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Lebanon: Explosions At The Port Of Beirut, 50 Dead And 2,750 Injured (New Assessment)

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Bodies lying on the ground, carcasses of cars and flattened warehouses. At the port of Beirut, two huge explosions Tuesday caused scenes of devastation, left 50 dead and 2,750 injured, sowing panic in the Lebanese capital.
In a statement by an official about the origin of the blasts, the director-general of the General Security, Abbas Ibrahim, indicated that they were perhaps due to “explosives confiscated for years”, but added wait until the end of the investigation.

At the end of the afternoon, a first explosion was heard followed by another very powerful which caused a gigantic mushroom in the sky. Buildings shook and the windows were smashed several miles from the blast scene. The wave of the blast was felt as far as the island of Cyprus about 200 km away.

In the streets, soldiers evacuated stunned residents, some covered in blood, their T-shirts around their heads to heal their wounds. Volunteers helped others find assistance. In the port, carcasses of cars one on top of the other, the framework of warehouses on the ground. “It’s a disaster inside. There are corpses on the ground. Ambulances are taking the bodies away, ” a soldier near the port told Nigeria News. A man in tears was trying to hear from a soldier about his son who was in port.

Several hours after the tragedy, helicopters continued to pour downpours in an attempt to extinguish the flames. President Michel Aoun has called an “urgent meeting” of the Supreme Defense Council and Prime Minister Hassan Diab has declared a day of national mourning. Without mentioning the exact causes of the tragedy, Mr. Diab said those responsible for this “disaster” should “be held to account”.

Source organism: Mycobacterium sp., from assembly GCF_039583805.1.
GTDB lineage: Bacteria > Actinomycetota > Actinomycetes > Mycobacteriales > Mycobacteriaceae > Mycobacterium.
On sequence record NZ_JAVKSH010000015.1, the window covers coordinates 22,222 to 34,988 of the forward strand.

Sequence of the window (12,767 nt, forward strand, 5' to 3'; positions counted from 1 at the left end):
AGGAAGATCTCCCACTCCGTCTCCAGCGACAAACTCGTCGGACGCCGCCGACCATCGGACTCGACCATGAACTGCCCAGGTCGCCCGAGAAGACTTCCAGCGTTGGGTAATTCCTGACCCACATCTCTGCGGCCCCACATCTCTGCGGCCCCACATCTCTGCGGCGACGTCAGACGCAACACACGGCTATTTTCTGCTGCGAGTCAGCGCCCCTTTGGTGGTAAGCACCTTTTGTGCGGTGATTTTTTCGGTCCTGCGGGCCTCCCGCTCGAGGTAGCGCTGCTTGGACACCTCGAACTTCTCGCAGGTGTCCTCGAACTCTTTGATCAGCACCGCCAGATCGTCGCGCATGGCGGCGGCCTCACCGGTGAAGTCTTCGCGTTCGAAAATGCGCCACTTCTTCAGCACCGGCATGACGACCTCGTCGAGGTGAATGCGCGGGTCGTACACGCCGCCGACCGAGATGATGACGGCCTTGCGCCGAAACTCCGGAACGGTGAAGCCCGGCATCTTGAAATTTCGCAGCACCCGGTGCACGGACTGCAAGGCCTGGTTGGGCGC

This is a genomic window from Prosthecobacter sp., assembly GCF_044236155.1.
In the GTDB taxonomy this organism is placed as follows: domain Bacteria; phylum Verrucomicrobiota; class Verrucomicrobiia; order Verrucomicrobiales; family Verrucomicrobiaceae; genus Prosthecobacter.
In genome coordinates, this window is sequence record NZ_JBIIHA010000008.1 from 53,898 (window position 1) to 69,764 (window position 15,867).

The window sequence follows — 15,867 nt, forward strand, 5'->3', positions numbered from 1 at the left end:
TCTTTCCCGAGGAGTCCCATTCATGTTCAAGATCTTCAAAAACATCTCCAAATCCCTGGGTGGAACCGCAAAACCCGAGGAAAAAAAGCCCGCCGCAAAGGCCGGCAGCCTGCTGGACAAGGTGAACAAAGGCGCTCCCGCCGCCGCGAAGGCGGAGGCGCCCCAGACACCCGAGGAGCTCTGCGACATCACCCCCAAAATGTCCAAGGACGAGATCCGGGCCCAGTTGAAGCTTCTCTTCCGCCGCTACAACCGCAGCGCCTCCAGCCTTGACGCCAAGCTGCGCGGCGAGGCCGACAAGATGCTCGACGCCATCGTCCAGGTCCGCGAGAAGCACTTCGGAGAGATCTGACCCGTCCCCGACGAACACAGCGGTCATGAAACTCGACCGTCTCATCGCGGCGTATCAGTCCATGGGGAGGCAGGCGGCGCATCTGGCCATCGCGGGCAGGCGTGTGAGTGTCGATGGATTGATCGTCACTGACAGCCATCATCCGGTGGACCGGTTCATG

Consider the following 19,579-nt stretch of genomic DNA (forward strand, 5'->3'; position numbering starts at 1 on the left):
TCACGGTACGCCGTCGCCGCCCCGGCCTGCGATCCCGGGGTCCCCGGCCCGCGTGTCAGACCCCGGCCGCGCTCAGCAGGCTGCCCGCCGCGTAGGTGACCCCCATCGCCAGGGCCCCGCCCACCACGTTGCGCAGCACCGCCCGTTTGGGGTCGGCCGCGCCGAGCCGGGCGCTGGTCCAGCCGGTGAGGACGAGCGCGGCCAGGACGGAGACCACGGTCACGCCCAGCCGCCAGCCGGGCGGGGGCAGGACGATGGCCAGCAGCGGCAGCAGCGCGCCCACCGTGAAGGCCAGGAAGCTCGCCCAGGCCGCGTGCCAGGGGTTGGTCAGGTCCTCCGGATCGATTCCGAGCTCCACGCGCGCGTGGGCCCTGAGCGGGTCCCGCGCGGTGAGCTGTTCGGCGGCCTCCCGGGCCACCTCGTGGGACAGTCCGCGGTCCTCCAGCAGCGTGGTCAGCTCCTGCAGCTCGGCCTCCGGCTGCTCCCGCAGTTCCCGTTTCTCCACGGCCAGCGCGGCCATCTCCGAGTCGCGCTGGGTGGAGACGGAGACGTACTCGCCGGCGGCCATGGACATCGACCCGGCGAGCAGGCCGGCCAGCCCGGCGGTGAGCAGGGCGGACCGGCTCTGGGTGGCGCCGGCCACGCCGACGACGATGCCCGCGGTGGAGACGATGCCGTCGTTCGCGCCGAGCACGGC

In Israel, a neighbouring country which has carried out several military operations in recent decades against Lebanon, a government official told Nigeria News on condition of anonymity that his country had “nothing to do with the incident”.

“Like an atomic bomb”

“It was like an atomic bomb. I saw everything, but nothing like it, ” Makrouhie Yerganian, a retired professor, who has lived in front of the port for more than 60 years, told Nigeria News. “All the surrounding buildings collapsed,” he said. According to the National News Agency, the explosions caused significant damage to the Presidential Palace of Baabda, located about fifteen km from the center of Beirut: glass shattered and windows and doors blown out.

The port sector has been cordoned off by the security forces, which only allow civil defence, ambulances with screaming sirens and firefighters, according to Nigeria News correspondents at the entrance to the port. “We saw some smoke and then an explosion. Then the mushroom. The force of the explosion propelled us back into the apartment, ” said a resident of the Manssouriyeh neighbourhood, several kilometres from the port.

Cars, with their inflated airbags, but also buses were abandoned in the middle of the roads. Houses near the port were heavily damaged by the explosions.

New drama

A ship docked opposite the Port of Beirut caught fire after the explosions, but it was not possible to determine if there were any passengers on board. According to witnesses, the blasts were heard as far as the coastal town of Larnaca, Cyprus, just over 200 km from the Lebanese coast. “I felt like an earthquake and then after a huge explosion and the windows broke. I felt that it was stronger than the explosion during the assassination of Rafic Hariri, ” said a Lebanese woman in Beirut.

On February 14, 2005, a spectacular attack by a van loaded with explosives targeted Rafik Hariri’s convoy, killing him and 21 others and injuring more than 200. The explosion had caused flames several meters high, blowing the windows of buildings within a radius of half a kilometre.

On Friday, the Netherlands-based Special Tribunal for Lebanon (STL) is due to deliver its verdict in the trial of four men, all alleged members of the powerful Lebanese movement Hezbollah, accused of participating in the assassination.

The tragedy of Tuesday adds to the plight of the Lebanese. Their country is experiencing its worst economic crisis in decades, marked by unprecedented monetary depreciation, hyperinflation, massive layoffs and drastic banking restrictions, which have fueled social discord for several months.

Abroad, France has announced the delivery of “French aid and resources” to Beirut and the United States has said it is ready to offer “any help possible”.



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